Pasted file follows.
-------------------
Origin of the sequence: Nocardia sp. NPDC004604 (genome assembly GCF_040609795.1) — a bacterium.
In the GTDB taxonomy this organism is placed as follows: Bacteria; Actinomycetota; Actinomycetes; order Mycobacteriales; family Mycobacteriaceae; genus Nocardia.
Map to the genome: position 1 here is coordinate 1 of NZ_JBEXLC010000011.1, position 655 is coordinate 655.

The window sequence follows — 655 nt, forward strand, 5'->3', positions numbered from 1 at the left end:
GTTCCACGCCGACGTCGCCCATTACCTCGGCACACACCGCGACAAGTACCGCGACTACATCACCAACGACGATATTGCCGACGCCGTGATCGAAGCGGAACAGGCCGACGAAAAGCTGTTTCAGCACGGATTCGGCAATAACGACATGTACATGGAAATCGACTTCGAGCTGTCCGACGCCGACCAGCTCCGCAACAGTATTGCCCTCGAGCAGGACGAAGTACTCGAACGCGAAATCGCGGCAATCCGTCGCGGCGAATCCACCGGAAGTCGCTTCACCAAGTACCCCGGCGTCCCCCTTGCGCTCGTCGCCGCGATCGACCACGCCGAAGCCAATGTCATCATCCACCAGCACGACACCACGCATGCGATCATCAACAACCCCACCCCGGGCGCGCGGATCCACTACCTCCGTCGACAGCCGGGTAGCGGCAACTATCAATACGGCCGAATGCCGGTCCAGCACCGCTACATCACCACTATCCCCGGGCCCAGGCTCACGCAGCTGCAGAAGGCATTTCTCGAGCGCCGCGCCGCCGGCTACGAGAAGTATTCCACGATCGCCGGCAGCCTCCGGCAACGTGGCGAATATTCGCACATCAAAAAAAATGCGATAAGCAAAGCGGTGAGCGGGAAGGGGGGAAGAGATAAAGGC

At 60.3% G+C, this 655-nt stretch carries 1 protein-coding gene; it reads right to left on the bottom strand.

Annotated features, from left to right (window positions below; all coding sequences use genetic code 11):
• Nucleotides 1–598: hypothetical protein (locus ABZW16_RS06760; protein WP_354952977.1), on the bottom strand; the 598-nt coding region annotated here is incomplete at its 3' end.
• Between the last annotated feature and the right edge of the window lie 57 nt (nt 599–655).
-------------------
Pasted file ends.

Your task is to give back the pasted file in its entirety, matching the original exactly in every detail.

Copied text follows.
Origin of the sequence: Nocardia sp. NPDC004604 (genome assembly GCF_040609795.1) — a bacterium.
In the GTDB taxonomy this organism is placed as follows: Bacteria; Actinomycetota; Actinomycetes; order Mycobacteriales; family Mycobacteriaceae; genus Nocardia.
Map to the genome: position 1 here is coordinate 1 of NZ_JBEXLC010000011.1, position 655 is coordinate 655.

The window sequence follows — 655 nt, forward strand, 5'->3', positions numbered from 1 at the left end:
GTTCCACGCCGACGTCGCCCATTACCTCGGCACACACCGCGACAAGTACCGCGACTACATCACCAACGACGATATTGCCGACGCCGTGATCGAAGCGGAACAGGCCGACGAAAAGCTGTTTCAGCACGGATTCGGCAATAACGACATGTACATGGAAATCGACTTCGAGCTGTCCGACGCCGACCAGCTCCGCAACAGTATTGCCCTCGAGCAGGACGAAGTACTCGAACGCGAAATCGCGGCAATCCGTCGCGGCGAATCCACCGGAAGTCGCTTCACCAAGTACCCCGGCGTCCCCCTTGCGCTCGTCGCCGCGATCGACCACGCCGAAGCCAATGTCATCATCCACCAGCACGACACCACGCATGCGATCATCAACAACCCCACCCCGGGCGCGCGGATCCACTACCTCCGTCGACAGCCGGGTAGCGGCAACTATCAATACGGCCGAATGCCGGTCCAGCACCGCTACATCACCACTATCCCCGGGCCCAGGCTCACGCAGCTGCAGAAGGCATTTCTCGAGCGCCGCGCCGCCGGCTACGAGAAGTATTCCACGATCGCCGGCAGCCTCCGGCAACGTGGCGAATATTCGCACATCAAAAAAAATGCGATAAGCAAAGCGGTGAGCGGGAAGGGGGGAAGAGATAAAGGC

At 60.3% G+C, this 655-nt stretch carries 1 protein-coding gene; it reads right to left on the bottom strand.

Annotated features, from left to right (window positions below; all coding sequences use genetic code 11):
• Nucleotides 1–598: hypothetical protein (locus ABZW16_RS06760; protein WP_354952977.1), on the bottom strand; the 598-nt coding region annotated here is incomplete at its 3' end.
• Between the last annotated feature and the right edge of the window lie 57 nt (nt 599–655).